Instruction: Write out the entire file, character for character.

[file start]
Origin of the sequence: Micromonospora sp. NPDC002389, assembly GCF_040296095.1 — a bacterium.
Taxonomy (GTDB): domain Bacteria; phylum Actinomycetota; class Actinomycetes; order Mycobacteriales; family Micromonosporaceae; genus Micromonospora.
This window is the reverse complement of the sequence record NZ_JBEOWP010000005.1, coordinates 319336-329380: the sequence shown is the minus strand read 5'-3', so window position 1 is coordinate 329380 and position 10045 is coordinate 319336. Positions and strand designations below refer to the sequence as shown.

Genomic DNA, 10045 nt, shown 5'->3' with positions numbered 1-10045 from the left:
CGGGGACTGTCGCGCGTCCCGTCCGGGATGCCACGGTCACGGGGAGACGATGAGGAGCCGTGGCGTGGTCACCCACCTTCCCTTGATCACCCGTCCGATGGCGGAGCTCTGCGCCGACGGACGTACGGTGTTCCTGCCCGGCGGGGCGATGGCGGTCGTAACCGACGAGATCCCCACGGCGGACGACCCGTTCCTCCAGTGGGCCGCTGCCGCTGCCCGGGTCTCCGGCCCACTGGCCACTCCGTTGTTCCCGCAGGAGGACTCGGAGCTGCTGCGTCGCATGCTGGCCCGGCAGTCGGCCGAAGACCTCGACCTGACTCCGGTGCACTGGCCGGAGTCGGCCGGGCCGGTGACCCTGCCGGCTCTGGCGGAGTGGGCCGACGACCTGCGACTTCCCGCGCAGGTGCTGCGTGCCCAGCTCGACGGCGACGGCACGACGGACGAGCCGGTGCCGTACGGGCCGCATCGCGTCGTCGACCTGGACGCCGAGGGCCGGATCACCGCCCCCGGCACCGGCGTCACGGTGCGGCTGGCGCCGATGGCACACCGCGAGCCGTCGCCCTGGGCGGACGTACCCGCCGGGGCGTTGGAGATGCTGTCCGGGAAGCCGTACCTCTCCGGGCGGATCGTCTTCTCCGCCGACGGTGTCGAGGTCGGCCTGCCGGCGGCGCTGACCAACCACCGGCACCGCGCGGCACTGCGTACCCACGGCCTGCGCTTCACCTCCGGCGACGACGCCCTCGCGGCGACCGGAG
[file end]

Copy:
Origin of the sequence: Micromonospora sp. NPDC002389, assembly GCF_040296095.1 — a bacterium.
Taxonomy (GTDB): domain Bacteria; phylum Actinomycetota; class Actinomycetes; order Mycobacteriales; family Micromonosporaceae; genus Micromonospora.
This window is the reverse complement of the sequence record NZ_JBEOWP010000005.1, coordinates 319336-329380: the sequence shown is the minus strand read 5'-3', so window position 1 is coordinate 329380 and position 10045 is coordinate 319336. Positions and strand designations below refer to the sequence as shown.

Genomic DNA, 10045 nt, shown 5'->3' with positions numbered 1-10045 from the left:
CGGGGACTGTCGCGCGTCCCGTCCGGGATGCCACGGTCACGGGGAGACGATGAGGAGCCGTGGCGTGGTCACCCACCTTCCCTTGATCACCCGTCCGATGGCGGAGCTCTGCGCCGACGGACGTACGGTGTTCCTGCCCGGCGGGGCGATGGCGGTCGTAACCGACGAGATCCCCACGGCGGACGACCCGTTCCTCCAGTGGGCCGCTGCCGCTGCCCGGGTCTCCGGCCCACTGGCCACTCCGTTGTTCCCGCAGGAGGACTCGGAGCTGCTGCGTCGCATGCTGGCCCGGCAGTCGGCCGAAGACCTCGACCTGACTCCGGTGCACTGGCCGGAGTCGGCCGGGCCGGTGACCCTGCCGGCTCTGGCGGAGTGGGCCGACGACCTGCGACTTCCCGCGCAGGTGCTGCGTGCCCAGCTCGACGGCGACGGCACGACGGACGAGCCGGTGCCGTACGGGCCGCATCGCGTCGTCGACCTGGACGCCGAGGGCCGGATCACCGCCCCCGGCACCGGCGTCACGGTGCGGCTGGCGCCGATGGCACACCGCGAGCCGTCGCCCTGGGCGGACGTACCCGCCGGGGCGTTGGAGATGCTGTCCGGGAAGCCGTACCTCTCCGGGCGGATCGTCTTCTCCGCCGACGGTGTCGAGGTCGGCCTGCCGGCGGCGCTGACCAACCACCGGCACCGCGCGGCACTGCGTACCCACGGCCTGCGCTTCACCTCCGGCGACGACGCCCTCGCGGCGACCGGAG